Do kids ever get invited to conferences on the future of education? This is quite strange when you think about it, as Mark Prensky points out, all stakeholders are involved in corporate decisions, yet kids are rarely asked their viewpoints. In his article, Young Minds, Fast Times: The Twenty-First Digital Learner Mark points out:
Today’s kids hate being talked at. Students universally tell us they prefer dealing with questions rather than answers, sharing their opinions, participating in group projects, working with real-world issues and people, and having teachers who talk to them as equals rather than as inferiors.
Nearly two-thirds of secondary school students want to use laptops, cell phones, or other mobile devices at school.
A student in Albany, New York, pleaded the case for using technology in the classroom: “If it’s the way we want to learn, and the way we can learn, you should let us do it.”
One teacher queried, “Do computers cut you off from the world?” Not at all, said an excited student: “We share with others and get help. Technology helps — it strengthens interactions so we can always stay in touch and play with other people. I’ve never gone a day without talking to my friends online.”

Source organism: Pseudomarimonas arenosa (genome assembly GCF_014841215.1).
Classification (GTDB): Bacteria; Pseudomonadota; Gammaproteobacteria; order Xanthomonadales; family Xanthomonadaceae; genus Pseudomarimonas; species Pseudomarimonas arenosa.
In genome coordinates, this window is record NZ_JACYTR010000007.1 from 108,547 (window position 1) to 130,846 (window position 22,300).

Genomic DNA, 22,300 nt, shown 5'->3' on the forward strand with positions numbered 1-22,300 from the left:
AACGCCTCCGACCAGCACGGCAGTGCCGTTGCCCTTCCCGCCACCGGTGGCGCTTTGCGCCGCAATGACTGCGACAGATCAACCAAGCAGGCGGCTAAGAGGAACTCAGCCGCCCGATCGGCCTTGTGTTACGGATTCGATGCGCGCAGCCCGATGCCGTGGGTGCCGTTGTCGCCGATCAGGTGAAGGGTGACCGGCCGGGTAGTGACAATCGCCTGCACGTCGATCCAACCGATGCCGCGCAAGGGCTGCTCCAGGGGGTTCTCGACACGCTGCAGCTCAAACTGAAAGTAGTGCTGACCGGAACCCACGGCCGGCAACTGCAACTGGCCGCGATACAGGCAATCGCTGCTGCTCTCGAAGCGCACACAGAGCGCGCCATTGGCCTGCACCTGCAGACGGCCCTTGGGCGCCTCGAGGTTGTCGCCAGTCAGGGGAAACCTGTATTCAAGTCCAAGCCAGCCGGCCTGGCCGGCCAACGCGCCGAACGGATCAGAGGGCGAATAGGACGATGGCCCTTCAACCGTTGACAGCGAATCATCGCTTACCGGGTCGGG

One California high school served up a dose of common sense: “Kids grew up around computers. They love them. Their computers are their second teachers at home.” A student in West Virginia offered this nugget: “If I were using simulation in school, that would be the sweetest thing ever!”
Mark states that the best part of the student panels is always hearing the kids’ answers to his final question. “How do you like being able to talk to your teachers and supervisors about your learning?” Great responses:
I ask about their experience that day and whether their soapbox proved useful. “How do you like being able to talk to your teachers and supervisors about your learning?” I ask. I truly love their answers:
“I like the fact that we become equals. Students do not get the opportunity that often to share their ideas. If students and teachers could collaborate, a lot more would get done.” (Anaheim, California)
“A lot of students care — you just don’t realize it.” (Poway, California)
“Most of the time, the teachers are talking and I want to go to sleep. But now my brain is exploding.” (Poway, California)
“Don’t let this be a onetime thing.” (Poway, California)
“I think it’s important that you take time to see what we feel.” (West Virginia)
“Now you know what we think and how we feel. Hopefully, that will go to the heart.” (Texas)
“I waited twelve years for this.” (Texas)
“I wouldn’t have believed it if I hadn’t seen it!” (Texas)
“As a general rule, you don’t hear from kids unless they’ve gotten into trouble.” (Anaheim, California)
“Both groups [teachers and students] can learn from each other.” (Anaheim, California)
“If you don’t talk to us, you have no idea what we’re thinking.” (Hawaii)
Clearly, the kids find it valuable to share with their educators their opinions on how they want to learn. Although skeptical, they hope those teachers and administrators who are trying to improve their education think so, too, and listen carefully to what the students have to say.